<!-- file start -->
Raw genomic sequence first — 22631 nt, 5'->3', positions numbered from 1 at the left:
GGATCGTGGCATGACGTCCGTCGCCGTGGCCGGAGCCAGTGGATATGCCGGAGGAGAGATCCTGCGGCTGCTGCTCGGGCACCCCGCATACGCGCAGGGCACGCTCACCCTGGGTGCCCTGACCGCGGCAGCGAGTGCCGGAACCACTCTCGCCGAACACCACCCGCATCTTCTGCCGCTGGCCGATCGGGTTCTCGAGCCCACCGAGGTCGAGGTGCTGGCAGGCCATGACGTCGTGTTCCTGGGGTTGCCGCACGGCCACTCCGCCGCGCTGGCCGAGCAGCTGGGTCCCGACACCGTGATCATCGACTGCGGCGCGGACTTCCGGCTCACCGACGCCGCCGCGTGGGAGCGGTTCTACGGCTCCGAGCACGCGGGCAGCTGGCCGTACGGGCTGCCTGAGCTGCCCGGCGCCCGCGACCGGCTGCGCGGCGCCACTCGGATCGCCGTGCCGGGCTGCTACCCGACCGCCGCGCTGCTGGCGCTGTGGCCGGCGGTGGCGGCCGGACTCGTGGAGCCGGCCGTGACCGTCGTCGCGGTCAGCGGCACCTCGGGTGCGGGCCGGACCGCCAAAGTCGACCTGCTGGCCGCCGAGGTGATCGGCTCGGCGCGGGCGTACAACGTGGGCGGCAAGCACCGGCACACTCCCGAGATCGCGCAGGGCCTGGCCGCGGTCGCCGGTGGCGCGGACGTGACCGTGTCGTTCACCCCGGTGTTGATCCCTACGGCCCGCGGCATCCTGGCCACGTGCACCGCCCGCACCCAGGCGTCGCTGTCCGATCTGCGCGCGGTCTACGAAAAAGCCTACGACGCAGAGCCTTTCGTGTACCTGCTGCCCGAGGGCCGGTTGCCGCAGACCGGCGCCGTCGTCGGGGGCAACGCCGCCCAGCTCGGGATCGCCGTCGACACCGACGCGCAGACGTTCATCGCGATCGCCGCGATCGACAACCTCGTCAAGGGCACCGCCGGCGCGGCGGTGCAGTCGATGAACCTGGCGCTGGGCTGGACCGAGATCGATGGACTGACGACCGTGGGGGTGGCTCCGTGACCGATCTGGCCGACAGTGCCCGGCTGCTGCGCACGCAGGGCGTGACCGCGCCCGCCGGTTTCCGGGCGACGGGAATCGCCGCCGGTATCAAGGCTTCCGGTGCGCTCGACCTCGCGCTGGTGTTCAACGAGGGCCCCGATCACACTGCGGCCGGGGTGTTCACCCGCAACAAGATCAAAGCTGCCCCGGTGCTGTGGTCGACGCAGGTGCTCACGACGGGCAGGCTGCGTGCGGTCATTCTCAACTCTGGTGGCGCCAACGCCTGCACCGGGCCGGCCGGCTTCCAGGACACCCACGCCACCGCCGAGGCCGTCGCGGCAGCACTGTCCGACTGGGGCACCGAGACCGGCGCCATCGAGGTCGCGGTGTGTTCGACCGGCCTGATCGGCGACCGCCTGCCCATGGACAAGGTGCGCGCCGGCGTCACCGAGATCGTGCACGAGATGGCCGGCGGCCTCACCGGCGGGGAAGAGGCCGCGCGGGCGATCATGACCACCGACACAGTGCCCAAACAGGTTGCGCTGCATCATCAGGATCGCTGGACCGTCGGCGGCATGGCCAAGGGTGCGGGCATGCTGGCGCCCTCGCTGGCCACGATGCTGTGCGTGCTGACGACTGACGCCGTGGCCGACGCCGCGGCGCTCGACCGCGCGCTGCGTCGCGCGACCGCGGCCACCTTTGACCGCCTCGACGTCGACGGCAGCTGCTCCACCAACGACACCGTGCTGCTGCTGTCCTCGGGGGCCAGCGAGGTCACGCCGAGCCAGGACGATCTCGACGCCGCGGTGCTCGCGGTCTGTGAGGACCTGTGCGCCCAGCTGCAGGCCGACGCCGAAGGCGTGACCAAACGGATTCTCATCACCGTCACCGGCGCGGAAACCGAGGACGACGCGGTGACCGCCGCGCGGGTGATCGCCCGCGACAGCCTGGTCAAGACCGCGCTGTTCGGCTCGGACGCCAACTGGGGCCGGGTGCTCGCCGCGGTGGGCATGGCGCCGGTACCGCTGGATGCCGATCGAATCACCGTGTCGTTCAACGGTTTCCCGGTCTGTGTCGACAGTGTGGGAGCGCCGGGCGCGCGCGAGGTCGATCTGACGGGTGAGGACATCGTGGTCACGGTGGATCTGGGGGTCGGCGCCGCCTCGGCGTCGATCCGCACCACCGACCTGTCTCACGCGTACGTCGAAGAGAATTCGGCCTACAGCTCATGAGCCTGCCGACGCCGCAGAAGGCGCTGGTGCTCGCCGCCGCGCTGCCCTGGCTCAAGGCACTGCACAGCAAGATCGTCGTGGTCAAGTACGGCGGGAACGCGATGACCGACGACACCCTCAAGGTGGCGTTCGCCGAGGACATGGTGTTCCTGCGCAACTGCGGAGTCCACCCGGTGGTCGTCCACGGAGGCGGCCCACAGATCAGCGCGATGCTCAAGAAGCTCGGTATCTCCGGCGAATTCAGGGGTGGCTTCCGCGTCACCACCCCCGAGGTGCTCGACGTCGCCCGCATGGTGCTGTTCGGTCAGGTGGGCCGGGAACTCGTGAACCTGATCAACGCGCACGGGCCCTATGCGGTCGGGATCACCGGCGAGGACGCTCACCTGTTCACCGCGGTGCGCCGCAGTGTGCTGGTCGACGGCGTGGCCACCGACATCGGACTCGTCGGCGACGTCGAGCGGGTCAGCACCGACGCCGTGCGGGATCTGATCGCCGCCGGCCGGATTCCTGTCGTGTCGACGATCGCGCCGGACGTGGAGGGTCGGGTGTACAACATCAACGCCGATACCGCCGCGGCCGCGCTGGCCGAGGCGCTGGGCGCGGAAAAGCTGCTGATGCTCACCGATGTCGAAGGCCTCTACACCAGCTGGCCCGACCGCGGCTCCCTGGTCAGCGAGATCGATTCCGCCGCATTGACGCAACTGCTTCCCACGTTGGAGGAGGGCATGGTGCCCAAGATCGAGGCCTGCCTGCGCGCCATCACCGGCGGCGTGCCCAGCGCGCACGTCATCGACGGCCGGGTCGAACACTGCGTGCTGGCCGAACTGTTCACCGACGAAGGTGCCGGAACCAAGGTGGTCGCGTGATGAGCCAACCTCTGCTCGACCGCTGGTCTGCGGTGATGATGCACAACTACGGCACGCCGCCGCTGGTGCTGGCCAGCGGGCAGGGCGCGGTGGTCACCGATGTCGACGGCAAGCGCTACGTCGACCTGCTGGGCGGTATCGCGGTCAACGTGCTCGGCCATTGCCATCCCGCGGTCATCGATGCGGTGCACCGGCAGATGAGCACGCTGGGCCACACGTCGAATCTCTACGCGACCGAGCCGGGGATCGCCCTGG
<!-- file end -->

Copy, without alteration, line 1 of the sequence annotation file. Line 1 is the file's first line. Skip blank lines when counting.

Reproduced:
Raw genomic sequence first — 22631 nt, 5'->3', positions numbered from 1 at the left: